Quiet Drink

In keeping with his preference for a simple life, Horace tells his slave that he requires no frills or elaborate preparations when he is enjoying a drink alfresco.

Persicos odi, puer, apparatus, displicent nexae philyra coronae, mitte sectari, rosa quo locorum sera moretur, simplici myrto nihil adlabores 5

sedulus euro: neque te ministrum dedecet myrtus neque me sub arta vite bibentem.

text Q. Horati Flacci Opera, ed. D. R. Shackleton Bailey

(Bibliotheca Teubneriana, 2001) meter Sapphic stanza [§m5]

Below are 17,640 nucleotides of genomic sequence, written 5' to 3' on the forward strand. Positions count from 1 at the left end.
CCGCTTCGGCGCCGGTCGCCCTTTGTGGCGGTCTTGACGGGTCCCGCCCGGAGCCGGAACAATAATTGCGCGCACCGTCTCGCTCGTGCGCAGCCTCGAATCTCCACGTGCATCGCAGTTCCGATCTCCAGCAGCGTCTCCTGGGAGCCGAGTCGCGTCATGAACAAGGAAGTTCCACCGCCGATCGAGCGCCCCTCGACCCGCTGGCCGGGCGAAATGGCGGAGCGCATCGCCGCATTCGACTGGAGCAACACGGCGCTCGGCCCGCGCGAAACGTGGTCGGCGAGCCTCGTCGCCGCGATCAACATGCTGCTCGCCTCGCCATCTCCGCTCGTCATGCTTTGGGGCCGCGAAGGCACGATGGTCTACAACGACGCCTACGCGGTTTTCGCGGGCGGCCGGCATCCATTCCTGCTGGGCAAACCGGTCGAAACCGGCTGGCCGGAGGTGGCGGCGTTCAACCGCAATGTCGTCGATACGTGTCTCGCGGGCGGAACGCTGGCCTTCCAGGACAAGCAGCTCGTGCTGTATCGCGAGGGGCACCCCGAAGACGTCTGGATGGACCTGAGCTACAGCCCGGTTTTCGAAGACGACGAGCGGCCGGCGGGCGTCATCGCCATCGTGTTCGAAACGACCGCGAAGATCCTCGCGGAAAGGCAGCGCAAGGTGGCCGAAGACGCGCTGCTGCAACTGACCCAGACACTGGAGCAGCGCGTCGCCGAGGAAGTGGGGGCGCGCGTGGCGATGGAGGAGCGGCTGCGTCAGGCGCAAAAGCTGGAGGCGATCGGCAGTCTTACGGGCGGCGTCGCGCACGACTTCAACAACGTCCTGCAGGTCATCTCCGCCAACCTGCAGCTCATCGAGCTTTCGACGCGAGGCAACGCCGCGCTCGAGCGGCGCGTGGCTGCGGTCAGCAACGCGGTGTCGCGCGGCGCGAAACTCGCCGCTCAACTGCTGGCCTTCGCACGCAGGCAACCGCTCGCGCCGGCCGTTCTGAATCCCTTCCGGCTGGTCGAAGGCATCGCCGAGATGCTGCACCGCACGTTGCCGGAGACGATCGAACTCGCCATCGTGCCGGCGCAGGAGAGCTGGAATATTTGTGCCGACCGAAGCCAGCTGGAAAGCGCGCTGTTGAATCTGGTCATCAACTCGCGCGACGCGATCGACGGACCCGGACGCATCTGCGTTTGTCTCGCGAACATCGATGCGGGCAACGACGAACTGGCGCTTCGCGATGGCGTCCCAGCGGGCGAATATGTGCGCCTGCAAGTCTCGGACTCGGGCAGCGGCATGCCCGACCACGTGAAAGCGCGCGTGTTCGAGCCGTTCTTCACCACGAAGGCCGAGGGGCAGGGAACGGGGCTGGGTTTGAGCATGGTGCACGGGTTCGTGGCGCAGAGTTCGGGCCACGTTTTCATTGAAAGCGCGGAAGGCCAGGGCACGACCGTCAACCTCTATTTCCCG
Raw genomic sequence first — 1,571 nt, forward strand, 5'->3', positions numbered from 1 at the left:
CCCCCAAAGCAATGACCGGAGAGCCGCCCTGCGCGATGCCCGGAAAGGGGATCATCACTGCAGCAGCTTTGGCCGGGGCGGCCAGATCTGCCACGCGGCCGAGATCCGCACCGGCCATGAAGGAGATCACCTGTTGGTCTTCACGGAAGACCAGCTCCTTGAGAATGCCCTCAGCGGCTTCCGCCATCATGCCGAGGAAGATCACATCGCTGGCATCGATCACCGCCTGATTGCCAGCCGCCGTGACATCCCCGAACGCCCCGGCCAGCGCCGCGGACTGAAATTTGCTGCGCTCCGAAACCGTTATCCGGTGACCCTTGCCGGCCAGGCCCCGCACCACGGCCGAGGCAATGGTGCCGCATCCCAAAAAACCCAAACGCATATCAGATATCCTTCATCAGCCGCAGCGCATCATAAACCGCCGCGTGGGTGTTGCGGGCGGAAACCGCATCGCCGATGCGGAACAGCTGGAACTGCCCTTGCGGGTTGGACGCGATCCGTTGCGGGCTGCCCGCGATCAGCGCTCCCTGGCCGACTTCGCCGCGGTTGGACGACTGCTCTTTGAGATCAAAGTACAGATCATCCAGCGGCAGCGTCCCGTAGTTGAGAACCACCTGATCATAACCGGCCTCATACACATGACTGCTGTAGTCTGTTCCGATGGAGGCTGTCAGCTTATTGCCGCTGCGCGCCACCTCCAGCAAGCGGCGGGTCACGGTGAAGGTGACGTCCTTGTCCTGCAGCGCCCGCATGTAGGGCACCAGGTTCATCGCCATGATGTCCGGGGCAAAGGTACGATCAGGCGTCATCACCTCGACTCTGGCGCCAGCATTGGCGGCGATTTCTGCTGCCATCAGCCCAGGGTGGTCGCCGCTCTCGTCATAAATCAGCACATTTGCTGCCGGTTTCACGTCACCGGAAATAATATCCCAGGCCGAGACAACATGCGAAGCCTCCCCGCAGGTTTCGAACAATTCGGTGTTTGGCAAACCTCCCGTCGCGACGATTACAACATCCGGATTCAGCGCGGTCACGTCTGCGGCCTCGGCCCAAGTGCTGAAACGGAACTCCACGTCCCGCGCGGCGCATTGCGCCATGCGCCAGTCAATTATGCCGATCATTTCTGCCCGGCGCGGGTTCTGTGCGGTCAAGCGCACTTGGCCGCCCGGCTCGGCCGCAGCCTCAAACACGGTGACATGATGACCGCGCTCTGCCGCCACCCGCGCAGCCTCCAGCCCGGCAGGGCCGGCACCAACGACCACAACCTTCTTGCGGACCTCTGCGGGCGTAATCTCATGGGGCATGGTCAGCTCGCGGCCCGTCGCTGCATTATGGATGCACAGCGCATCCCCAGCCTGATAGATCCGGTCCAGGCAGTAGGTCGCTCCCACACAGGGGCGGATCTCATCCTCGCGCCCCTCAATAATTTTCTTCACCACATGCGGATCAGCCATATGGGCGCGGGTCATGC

Persi|cos o|di || puer | apparatus displi|cent ne|xae || phlly|ra co|ronae mitte | secta|ri || rosa | quo lo|corum sera mo|retur if. Persicos ... apparatus trans, by sg,, Persian luxury (apparatus -us m.)—the Persians had long been notorious for elaborate feasts; puer voc. boy—male slaves, regardless of age, were referred to as puerl; displicent [mihi] displease (displiceo -ere) [me]; nexae ... coronae wreaths (corona -ae f.) bound (necto -ere); philyra instrumental abl. [§g 47] with bast (philyra -ae f.)—Horace is thinking of wreaths made from flowers held together by thin strips of bark from a lime tree. 3f. mitte 2 sg. imp. refrain from; trans, sectari by a participle, hunting for (sector -ari)—the word implies considerable effort; the indirect question is introduced by quo (postponed [§G4]) locorum (lit., where of places, trans, a place where); rosa ... sera a late rose (rosa -ae f.); moror -ari stay behind, linger—since roses flower in spring, the expression late rose probably indicates that it is midsummer, when a person would be most in need of refreshment. 5ff. The clause of 1. 5, which would normally be introduced by ut, is subordinate to sedulus euro in 1. 6, lit., [that] you take the trouble to add nothing to plain (simplex (simplicis)) myrtle (myrtus -1 f.)—the verb adlaboro -are (take the trouble to add) is followed by an accusative and a dative; trans, sedulus by an adverb [§g 55], earnestly; neque ... neque ... (11. 7f.) neither ... nor ...; ministrum in apposition [§g 52] to te, [as] servant (minister ministri m.); dedecet -ere + acc. be unsuitable for (normally impers., but can be used with a 3 sg. subject, here myrtus); take me with bibentem; sub arta vite under a dense vine (vitis vltis f.)—Horace thinks of himself as drinking under a pergola covered by a grapevine, and both he and the slave serving the wine are to wear garlands of myrtle.

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